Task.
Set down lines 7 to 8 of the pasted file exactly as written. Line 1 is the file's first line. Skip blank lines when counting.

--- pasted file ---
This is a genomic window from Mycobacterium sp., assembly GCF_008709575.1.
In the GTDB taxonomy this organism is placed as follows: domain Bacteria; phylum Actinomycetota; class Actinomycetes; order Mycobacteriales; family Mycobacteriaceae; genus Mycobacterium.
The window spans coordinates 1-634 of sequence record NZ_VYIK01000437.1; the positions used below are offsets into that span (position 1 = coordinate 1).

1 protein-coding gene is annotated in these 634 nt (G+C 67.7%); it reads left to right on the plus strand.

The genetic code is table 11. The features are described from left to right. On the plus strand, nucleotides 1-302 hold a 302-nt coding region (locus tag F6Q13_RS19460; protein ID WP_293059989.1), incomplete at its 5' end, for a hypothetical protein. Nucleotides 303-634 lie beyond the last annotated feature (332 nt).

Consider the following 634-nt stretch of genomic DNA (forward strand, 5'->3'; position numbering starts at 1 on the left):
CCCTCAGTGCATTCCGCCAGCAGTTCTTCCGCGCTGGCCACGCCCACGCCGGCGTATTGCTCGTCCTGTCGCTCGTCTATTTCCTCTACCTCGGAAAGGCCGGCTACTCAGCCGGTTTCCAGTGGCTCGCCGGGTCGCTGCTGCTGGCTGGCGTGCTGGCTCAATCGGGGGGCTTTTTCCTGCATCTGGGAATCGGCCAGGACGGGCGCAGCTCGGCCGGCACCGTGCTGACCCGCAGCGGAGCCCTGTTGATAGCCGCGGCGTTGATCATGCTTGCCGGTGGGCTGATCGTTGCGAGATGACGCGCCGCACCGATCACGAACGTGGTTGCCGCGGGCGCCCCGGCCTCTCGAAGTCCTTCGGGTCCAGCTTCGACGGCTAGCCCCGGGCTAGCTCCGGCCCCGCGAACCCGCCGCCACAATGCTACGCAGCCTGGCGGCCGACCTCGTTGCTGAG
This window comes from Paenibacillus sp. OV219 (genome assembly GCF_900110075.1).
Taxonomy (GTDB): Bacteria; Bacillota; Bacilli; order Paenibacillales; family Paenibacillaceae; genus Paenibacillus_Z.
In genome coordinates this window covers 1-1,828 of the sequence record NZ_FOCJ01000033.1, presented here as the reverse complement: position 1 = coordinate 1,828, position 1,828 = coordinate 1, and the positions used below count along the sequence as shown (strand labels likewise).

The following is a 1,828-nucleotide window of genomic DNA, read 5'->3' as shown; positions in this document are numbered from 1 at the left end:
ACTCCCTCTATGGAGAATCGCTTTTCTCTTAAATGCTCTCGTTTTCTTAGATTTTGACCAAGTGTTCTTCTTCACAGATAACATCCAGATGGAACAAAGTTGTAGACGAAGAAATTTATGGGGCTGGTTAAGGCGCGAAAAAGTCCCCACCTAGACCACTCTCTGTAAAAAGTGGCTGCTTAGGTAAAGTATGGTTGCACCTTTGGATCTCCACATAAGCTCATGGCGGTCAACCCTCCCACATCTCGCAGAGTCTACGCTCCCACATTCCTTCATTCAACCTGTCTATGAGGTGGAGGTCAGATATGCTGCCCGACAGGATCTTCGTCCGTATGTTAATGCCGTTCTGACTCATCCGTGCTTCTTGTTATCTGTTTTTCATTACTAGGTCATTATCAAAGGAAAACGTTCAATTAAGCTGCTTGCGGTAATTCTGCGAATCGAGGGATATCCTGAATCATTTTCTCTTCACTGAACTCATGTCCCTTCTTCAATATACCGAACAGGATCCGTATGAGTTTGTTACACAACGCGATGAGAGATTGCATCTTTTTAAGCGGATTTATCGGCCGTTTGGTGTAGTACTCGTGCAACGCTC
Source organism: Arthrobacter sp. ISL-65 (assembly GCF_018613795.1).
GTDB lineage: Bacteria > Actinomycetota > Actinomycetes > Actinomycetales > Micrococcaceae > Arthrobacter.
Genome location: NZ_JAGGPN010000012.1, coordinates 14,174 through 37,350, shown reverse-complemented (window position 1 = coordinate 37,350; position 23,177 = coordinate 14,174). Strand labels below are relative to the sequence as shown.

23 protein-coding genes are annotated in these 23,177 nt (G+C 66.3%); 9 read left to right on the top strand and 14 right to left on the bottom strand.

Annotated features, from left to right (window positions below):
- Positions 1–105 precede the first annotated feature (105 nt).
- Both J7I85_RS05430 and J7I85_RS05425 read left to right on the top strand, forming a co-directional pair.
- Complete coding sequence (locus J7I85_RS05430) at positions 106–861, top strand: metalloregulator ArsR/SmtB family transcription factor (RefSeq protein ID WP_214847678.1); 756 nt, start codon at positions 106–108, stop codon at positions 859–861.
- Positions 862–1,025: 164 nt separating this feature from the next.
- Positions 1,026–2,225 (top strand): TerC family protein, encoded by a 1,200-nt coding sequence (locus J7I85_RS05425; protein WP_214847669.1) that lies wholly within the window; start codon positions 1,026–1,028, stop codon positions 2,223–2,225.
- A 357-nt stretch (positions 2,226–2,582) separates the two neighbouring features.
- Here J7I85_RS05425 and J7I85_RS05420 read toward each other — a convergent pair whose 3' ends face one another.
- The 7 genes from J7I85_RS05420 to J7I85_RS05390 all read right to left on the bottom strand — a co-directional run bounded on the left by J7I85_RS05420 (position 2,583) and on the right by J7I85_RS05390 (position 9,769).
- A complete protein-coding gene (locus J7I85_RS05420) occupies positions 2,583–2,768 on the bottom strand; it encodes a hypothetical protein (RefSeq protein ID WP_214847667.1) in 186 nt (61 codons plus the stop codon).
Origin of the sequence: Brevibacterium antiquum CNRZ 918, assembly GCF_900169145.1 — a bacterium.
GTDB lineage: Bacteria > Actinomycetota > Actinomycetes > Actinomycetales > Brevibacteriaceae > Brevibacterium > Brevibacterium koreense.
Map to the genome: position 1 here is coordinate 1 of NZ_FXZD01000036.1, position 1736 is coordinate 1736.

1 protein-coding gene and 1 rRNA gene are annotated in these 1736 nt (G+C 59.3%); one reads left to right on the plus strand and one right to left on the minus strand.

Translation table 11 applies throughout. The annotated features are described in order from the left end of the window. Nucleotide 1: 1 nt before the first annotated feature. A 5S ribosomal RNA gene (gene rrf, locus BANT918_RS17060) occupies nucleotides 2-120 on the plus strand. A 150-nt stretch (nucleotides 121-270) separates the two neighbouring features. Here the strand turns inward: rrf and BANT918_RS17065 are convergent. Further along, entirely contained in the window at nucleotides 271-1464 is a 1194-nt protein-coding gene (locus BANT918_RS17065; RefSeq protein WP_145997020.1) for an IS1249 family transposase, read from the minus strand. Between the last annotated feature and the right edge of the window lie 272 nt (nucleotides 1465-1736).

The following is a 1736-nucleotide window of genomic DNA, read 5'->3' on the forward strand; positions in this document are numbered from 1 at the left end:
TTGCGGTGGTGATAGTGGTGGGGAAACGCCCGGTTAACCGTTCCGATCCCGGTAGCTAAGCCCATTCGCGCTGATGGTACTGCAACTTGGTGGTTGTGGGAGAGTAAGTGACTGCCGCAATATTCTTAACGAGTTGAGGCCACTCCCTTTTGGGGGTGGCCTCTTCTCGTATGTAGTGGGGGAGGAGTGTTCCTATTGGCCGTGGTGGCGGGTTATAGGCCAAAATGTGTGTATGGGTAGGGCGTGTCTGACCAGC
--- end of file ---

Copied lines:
CCCTCAGTGCATTCCGCCAGCAGTTCTTCCGCGCTGGCCACGCCCACGCCGGCGTATTGCTCGTCCTGTCGCTCGTCTATTTCCTCTACCTCGGAAAGGCCGGCTACTCAGCCGGTTTCCAGTGGCTCGCCGGGTCGCTGCTGCTGGCTGGCGTGCTGGCTCAATCGGGGGGCTTTTTCCTGCATCTGGGAATCGGCCAGGACGGGCGCAGCTCGGCCGGCACCGTGCTGACCCGCAGCGGAGCCCTGTTGATAGCCGCGGCGTTGATCATGCTTGCCGGTGGGCTGATCGTTGCGAGATGACGCGCCGCACCGATCACGAACGTGGTTGCCGCGGGCGCCCCGGCCTCTCGAAGTCCTTCGGGTCCAGCTTCGACGGCTAGCCCCGGGCTAGCTCCGGCCCCGCGAACCCGCCGCCACAATGCTACGCAGCCTGGCGGCCGACCTCGTTGCTGAG
This window comes from Paenibacillus sp. OV219 (genome assembly GCF_900110075.1).